FAO: Benefits of School Feeding Programmes Linked to Family Farms27 August 2013
GLOBAL - A study undertaken by FAO in Bolivia, Colombia, El Salvador, Guatemala, Honduras, Nicaragua, Paraguay and Peru showcases the contributions that school feeding programmes are making to strengthening children's social protection, food security and nutritional status.
According to FAO, the study, A Panorama of School Feeding and the Possibilities for Direct Purchases from Family Farming - Case Studies in Eight Countries (Spanish only), indicates that these programmes both promote school attendance and bolster the learning process.
Additionally, all countries studied showed interest in sourcing food for school programs from family farmers as a way to foster local development.
"This is a triple-win approach: it secures quality food for students of public schools, promotes consumption of fresh and healthy food, and opens new markets and the possibility of higher incomes for family farmers while boosting local development," said FAO Director-General, José Graziano da Silva.
All told, the various programs profiled by the regional study include 18 million students of different ages and educational levels, with a combined budget of approximately $940 million, representing an annual net investment of $25 per student. Funding is primarily destined for the purchase and distribution of food.
Growing political commitment
The commitment of governments in the region to school feeding programmes has grown, the study finds. Almost all countries examined have expressed interest in implementing a policy of direct purchases from small producers to supply their school feeding programs.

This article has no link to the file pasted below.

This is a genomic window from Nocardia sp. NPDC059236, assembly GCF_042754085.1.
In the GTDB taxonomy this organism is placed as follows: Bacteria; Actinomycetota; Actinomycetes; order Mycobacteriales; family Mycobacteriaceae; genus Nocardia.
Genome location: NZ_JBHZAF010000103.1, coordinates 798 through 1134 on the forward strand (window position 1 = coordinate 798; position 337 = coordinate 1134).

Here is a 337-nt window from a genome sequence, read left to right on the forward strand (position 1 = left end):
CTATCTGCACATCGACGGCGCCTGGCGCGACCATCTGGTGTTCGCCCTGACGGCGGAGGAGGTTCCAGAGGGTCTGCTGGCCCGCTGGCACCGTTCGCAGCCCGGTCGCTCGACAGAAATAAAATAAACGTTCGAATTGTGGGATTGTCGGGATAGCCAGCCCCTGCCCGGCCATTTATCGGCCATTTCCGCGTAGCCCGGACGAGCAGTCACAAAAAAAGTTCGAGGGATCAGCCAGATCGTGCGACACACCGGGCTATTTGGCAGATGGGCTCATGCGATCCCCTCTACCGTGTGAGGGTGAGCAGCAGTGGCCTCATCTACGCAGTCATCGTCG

However, FAO also notes that legal and regulatory frameworks are required to facilitate the integration of small producers into government supply networks..
"The study shows that tackling the challenges of school feeding programs requires the involvement of various actors, including governments, parliamentarians, international organizations, private sector, the educational community and civil society," said Najla Veloso, coordinator of FAO's regional work in this area.
The study on school feeding programmes was supported by the Brazil-FAO International Cooperation Programme, which is engaged in a series of activities aimed at helping countries achieve various Millennium Development Goals.
Brazil's experience with school feeding programmes has a 50 year history. By 2012, its national feeding program reached nearly 45 million students.
"The Brazilian government is ready to contribute to the development and improvement of school feeding programmes not only in Latin America, but also in Africa," said Albaneide Peixinho, general coordinator of Brazil's School Feeding National Programme.
Given the advances shown by school feeding programmes highlighted in the regional study, FAO and the government of Brazil are stressing the need to translate the political commitment shown by countries into concrete school feeding policies and institutions, to guarantee the quality and nutritional value of food in schools.
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